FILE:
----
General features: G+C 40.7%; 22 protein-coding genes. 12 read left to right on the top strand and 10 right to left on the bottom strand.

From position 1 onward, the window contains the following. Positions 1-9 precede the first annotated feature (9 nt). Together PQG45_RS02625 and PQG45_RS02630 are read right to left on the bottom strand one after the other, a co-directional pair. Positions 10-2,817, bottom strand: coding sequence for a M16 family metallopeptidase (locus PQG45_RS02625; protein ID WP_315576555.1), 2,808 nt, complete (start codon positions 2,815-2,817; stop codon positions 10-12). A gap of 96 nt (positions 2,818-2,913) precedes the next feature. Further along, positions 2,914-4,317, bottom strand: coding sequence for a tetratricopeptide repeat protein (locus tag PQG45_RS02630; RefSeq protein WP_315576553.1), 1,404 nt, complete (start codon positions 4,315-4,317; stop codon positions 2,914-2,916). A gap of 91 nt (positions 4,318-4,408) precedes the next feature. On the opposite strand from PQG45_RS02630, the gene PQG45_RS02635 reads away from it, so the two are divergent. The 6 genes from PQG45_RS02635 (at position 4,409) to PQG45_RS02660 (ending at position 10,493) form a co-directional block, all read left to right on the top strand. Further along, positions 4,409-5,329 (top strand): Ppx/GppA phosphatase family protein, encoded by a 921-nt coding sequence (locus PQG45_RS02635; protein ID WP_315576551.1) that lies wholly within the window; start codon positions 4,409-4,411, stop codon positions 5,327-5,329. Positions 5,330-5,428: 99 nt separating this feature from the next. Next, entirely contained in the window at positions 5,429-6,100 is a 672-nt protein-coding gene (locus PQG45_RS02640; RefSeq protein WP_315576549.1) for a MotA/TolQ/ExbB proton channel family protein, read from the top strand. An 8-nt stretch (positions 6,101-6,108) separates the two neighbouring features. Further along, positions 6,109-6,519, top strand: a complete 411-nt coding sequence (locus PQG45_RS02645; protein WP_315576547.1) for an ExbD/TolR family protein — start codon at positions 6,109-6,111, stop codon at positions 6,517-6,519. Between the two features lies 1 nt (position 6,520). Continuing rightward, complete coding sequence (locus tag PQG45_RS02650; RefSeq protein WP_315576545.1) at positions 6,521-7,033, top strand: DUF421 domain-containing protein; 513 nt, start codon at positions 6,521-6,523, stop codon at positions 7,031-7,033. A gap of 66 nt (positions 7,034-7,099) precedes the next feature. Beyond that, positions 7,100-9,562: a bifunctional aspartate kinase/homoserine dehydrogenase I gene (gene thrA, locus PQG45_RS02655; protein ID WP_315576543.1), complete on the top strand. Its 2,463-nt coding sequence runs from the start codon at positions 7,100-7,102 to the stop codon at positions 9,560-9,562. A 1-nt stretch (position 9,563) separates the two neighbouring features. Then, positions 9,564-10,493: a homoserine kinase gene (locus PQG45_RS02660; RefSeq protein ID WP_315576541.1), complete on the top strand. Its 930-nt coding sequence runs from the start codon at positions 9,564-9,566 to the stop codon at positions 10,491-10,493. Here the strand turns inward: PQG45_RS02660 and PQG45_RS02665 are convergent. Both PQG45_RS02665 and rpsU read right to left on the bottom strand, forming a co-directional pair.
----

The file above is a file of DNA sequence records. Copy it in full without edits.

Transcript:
General features: G+C 40.7%; 22 protein-coding genes. 12 read left to right on the top strand and 10 right to left on the bottom strand.

From position 1 onward, the window contains the following. Positions 1-9 precede the first annotated feature (9 nt). Together PQG45_RS02625 and PQG45_RS02630 are read right to left on the bottom strand one after the other, a co-directional pair. Positions 10-2,817, bottom strand: coding sequence for a M16 family metallopeptidase (locus PQG45_RS02625; protein ID WP_315576555.1), 2,808 nt, complete (start codon positions 2,815-2,817; stop codon positions 10-12). A gap of 96 nt (positions 2,818-2,913) precedes the next feature. Further along, positions 2,914-4,317, bottom strand: coding sequence for a tetratricopeptide repeat protein (locus tag PQG45_RS02630; RefSeq protein WP_315576553.1), 1,404 nt, complete (start codon positions 4,315-4,317; stop codon positions 2,914-2,916). A gap of 91 nt (positions 4,318-4,408) precedes the next feature. On the opposite strand from PQG45_RS02630, the gene PQG45_RS02635 reads away from it, so the two are divergent. The 6 genes from PQG45_RS02635 (at position 4,409) to PQG45_RS02660 (ending at position 10,493) form a co-directional block, all read left to right on the top strand. Further along, positions 4,409-5,329 (top strand): Ppx/GppA phosphatase family protein, encoded by a 921-nt coding sequence (locus PQG45_RS02635; protein ID WP_315576551.1) that lies wholly within the window; start codon positions 4,409-4,411, stop codon positions 5,327-5,329. Positions 5,330-5,428: 99 nt separating this feature from the next. Next, entirely contained in the window at positions 5,429-6,100 is a 672-nt protein-coding gene (locus PQG45_RS02640; RefSeq protein WP_315576549.1) for a MotA/TolQ/ExbB proton channel family protein, read from the top strand. An 8-nt stretch (positions 6,101-6,108) separates the two neighbouring features. Further along, positions 6,109-6,519, top strand: a complete 411-nt coding sequence (locus PQG45_RS02645; protein WP_315576547.1) for an ExbD/TolR family protein — start codon at positions 6,109-6,111, stop codon at positions 6,517-6,519. Between the two features lies 1 nt (position 6,520). Continuing rightward, complete coding sequence (locus tag PQG45_RS02650; RefSeq protein WP_315576545.1) at positions 6,521-7,033, top strand: DUF421 domain-containing protein; 513 nt, start codon at positions 6,521-6,523, stop codon at positions 7,031-7,033. A gap of 66 nt (positions 7,034-7,099) precedes the next feature. Beyond that, positions 7,100-9,562: a bifunctional aspartate kinase/homoserine dehydrogenase I gene (gene thrA, locus PQG45_RS02655; protein ID WP_315576543.1), complete on the top strand. Its 2,463-nt coding sequence runs from the start codon at positions 7,100-7,102 to the stop codon at positions 9,560-9,562. A 1-nt stretch (position 9,563) separates the two neighbouring features. Then, positions 9,564-10,493: a homoserine kinase gene (locus PQG45_RS02660; RefSeq protein ID WP_315576541.1), complete on the top strand. Its 930-nt coding sequence runs from the start codon at positions 9,564-9,566 to the stop codon at positions 10,491-10,493. Here the strand turns inward: PQG45_RS02660 and PQG45_RS02665 are convergent. Both PQG45_RS02665 and rpsU read right to left on the bottom strand, forming a co-directional pair.